Launching a sequel to a platform-exclusive title across several formats can be somewhat of a risk. Especially when that game, perhaps, didn’t perform as spectacularly as was expected and therefore didn’t make a huge mark in the marketplace. Epic Mickey on the Wii had some fantastic design ideas and tried to take a mature look at the Walt Disney universe. It was by no means perfect, but deserved to be experienced and enjoyed by more gamers. The sequel is looking to right that problem, and by going multi-platform as well as adding drop in, drop out co-op, Disney Interactive and Lead Designer Warren Spector (of Deus Ex fame) hope to attract a broader range of players. GodisaGeek got an extended hands-on with a PlayStation 3 preview build of the game recently, and we got to see a variety of the new gameplay mechanics that have been added to the title.
We started off in Yensid’s lab, the workplace of the Sorcerer from Fantasia, whose powers allowed Mickey to enter the Wasteland in the first game and begin his adventure. This area is simply a short tutorial, where the game teaches you the basics such as using paint to fill in semi-visible objects and using thinner to make them invisible again, for example, as well as your basic platforming controls, and special attacks. This kind of tutorial is fairly standard in modern gaming, but it is certainly welcome here as a lot of gamers will not have played the first title when they pick up Epic Mickey 2. In this game though, Oswald will follow Mickey around at all times (whether in co-op or not), and he possesses skills that Mickey does not. For example, he can use his ears as a helicopter, to carry Mickey, and he holds a TV-style Zapper, that can access control panels and deliver shocks to enemies. The player, or players, need to make good use of combining the skills of both characters in order to tackle both puzzles and enemies throughout the game.
Before getting into the meat of the game, we are treated to a viewing of an early musical sequence. A big part of the sequel is that it will be taking on an old-school musical film feeling, with big songs and musical numbers punctuating the story. In this one – which was made public earlier this year – the Evil Doctor who appeared in the first game professes his sadness and wants to make amends by helping Mickey and Oswald. Indeed, for this sequel Oswald the Lucky Rabbit – who was one of the antagonists in the original game – is now teaming up with Mickey to tackle the new troubles in the Wasteland. And that is where the two player elements come from. The musical sequence is suitably Disney, being directed like a stage musical, with big choreographed performances throughout the song. It is also very funny, so even those of you who dislike singing films should still be entertained by the silliness of it all.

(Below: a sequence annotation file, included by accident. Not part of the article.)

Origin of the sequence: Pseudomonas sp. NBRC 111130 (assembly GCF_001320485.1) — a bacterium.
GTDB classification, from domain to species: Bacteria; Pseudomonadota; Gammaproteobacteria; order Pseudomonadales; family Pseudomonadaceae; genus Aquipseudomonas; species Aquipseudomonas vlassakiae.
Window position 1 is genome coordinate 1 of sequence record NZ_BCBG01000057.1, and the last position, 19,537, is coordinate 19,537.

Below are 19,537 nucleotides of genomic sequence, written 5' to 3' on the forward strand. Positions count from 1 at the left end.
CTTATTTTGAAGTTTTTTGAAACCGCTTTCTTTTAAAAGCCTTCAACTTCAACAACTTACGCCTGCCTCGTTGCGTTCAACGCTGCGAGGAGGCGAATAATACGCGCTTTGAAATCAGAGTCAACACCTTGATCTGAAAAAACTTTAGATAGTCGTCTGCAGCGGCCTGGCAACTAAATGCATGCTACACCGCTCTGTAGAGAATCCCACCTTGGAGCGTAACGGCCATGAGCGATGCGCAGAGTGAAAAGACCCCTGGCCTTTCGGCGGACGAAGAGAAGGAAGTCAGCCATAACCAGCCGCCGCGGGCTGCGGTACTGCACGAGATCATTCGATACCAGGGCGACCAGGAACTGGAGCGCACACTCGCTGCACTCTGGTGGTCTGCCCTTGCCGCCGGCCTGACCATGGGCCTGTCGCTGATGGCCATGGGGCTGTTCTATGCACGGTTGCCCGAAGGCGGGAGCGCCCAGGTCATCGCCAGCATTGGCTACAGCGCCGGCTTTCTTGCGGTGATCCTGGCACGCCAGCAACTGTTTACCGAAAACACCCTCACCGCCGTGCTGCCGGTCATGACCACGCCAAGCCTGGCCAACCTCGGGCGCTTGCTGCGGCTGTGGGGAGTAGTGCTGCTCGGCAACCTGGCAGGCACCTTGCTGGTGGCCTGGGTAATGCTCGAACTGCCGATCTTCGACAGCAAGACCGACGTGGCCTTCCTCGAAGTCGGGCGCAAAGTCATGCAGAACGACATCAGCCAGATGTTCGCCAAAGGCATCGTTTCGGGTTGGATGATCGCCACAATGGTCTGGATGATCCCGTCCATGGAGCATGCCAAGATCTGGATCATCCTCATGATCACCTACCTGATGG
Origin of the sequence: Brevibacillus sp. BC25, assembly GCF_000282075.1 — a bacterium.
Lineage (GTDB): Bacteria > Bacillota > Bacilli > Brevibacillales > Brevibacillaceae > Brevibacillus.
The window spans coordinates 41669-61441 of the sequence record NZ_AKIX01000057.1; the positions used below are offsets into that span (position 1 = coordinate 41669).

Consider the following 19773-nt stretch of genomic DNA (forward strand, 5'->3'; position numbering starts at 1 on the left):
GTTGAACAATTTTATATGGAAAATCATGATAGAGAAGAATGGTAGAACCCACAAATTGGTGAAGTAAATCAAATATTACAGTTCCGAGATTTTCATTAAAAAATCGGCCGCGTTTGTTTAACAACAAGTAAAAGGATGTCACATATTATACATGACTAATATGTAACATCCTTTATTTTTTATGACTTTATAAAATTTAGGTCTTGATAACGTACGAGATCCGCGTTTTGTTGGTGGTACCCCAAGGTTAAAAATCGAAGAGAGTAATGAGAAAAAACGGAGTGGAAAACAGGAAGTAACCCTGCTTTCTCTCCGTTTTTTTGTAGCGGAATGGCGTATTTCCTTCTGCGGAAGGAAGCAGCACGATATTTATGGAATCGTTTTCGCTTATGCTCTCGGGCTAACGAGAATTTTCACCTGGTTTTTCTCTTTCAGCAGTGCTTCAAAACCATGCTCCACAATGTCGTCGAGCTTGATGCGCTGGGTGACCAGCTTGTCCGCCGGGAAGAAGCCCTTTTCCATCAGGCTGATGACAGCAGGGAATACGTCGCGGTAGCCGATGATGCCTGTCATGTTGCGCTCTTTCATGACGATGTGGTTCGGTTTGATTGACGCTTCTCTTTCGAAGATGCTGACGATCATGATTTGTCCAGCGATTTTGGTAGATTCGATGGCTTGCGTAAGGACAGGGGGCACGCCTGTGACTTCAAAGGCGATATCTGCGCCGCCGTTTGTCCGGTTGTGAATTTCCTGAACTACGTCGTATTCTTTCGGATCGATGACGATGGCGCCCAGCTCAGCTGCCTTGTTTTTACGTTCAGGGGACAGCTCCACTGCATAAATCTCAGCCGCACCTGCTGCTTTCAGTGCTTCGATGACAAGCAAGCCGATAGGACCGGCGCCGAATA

Then we head straight into the Gulch stage which is based on the original Frontierland Western area of the Disneyland parks. Of course though, being the Wasteland, things aren’t cute and cuddly and nothing looks quite right. Aside from that, the world is inhabited by the spatters, creatures left over after Mickey defeated the Blot in the first title. The first thing you notice is that, of course, the game looks really great, complete with high definition graphics that couldn’t be pulled off in the first game. Things are crisp and the world looks like a cartoon come to life, which is exactly what the team are aiming for. As mentioned before with the songs, the audio is also spot on, with the voices, incidental music and effects really fitting in perfectly with the Disney gone awry aesthetic.
One of the big selling points of the game though is the fact that you can tackle levels in several different ways, and there is a degree of freedom as to how you proceed. To escape from the first area of the Gulch, you need to catch a train which is out of power. You need to collect power spheres, of which there are three. Collect three, and you will get a safe passage through to the next level. However, you can choose to only collect two, or even one, but this will result in a harder route in further stages. In the same way, most levels have alternate passages through them. In the second area we got a look at in the preview - the Floatyard, where all the old Disneyland parade floats are kept – there are a myriad of different doors you can discover which will take you on easier, or more difficult routes to the next part of the stage. This really creates a great sense of discovery as you’ll want to explore the levels and try out your paint thinner on walls to see if there is anything hidden behind them, or paint new pathways where you can, in order to reach new areas. The fact that the game offers such a variety of ways to complete each stage is a great inclusion.